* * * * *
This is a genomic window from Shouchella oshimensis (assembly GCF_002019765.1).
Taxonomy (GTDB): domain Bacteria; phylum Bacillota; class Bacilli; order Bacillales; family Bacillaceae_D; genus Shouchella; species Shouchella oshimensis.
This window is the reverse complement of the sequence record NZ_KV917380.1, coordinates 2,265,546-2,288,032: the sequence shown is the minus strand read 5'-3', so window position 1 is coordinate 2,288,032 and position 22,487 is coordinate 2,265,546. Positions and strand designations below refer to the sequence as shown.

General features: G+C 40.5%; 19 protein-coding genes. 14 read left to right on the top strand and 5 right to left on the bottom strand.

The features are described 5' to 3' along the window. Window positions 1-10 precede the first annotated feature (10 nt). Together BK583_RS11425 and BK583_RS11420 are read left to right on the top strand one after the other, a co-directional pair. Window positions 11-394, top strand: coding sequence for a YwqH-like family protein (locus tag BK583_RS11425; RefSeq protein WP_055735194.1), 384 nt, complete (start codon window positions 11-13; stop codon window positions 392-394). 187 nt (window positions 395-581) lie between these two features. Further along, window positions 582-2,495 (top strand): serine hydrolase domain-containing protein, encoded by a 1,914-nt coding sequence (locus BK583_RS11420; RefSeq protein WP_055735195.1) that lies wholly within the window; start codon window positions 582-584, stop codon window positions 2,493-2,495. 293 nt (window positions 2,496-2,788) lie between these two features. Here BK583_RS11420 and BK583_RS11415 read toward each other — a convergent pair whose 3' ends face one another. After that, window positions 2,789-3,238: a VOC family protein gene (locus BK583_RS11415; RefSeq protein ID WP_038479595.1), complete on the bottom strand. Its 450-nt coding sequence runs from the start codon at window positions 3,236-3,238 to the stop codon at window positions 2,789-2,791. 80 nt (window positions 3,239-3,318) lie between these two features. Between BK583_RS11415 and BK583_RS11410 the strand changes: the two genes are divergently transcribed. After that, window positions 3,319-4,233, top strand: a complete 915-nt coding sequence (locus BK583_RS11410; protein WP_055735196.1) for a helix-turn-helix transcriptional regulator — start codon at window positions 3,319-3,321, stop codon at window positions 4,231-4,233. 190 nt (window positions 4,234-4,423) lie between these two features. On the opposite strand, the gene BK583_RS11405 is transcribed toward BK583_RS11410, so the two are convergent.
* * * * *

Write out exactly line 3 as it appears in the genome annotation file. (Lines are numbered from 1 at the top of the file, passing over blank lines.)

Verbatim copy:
This window is the reverse complement of the sequence record NZ_KV917380.1, coordinates 2,265,546-2,288,032: the sequence shown is the minus strand read 5'-3', so window position 1 is coordinate 2,288,032 and position 22,487 is coordinate 2,265,546. Positions and strand designations below refer to the sequence as shown.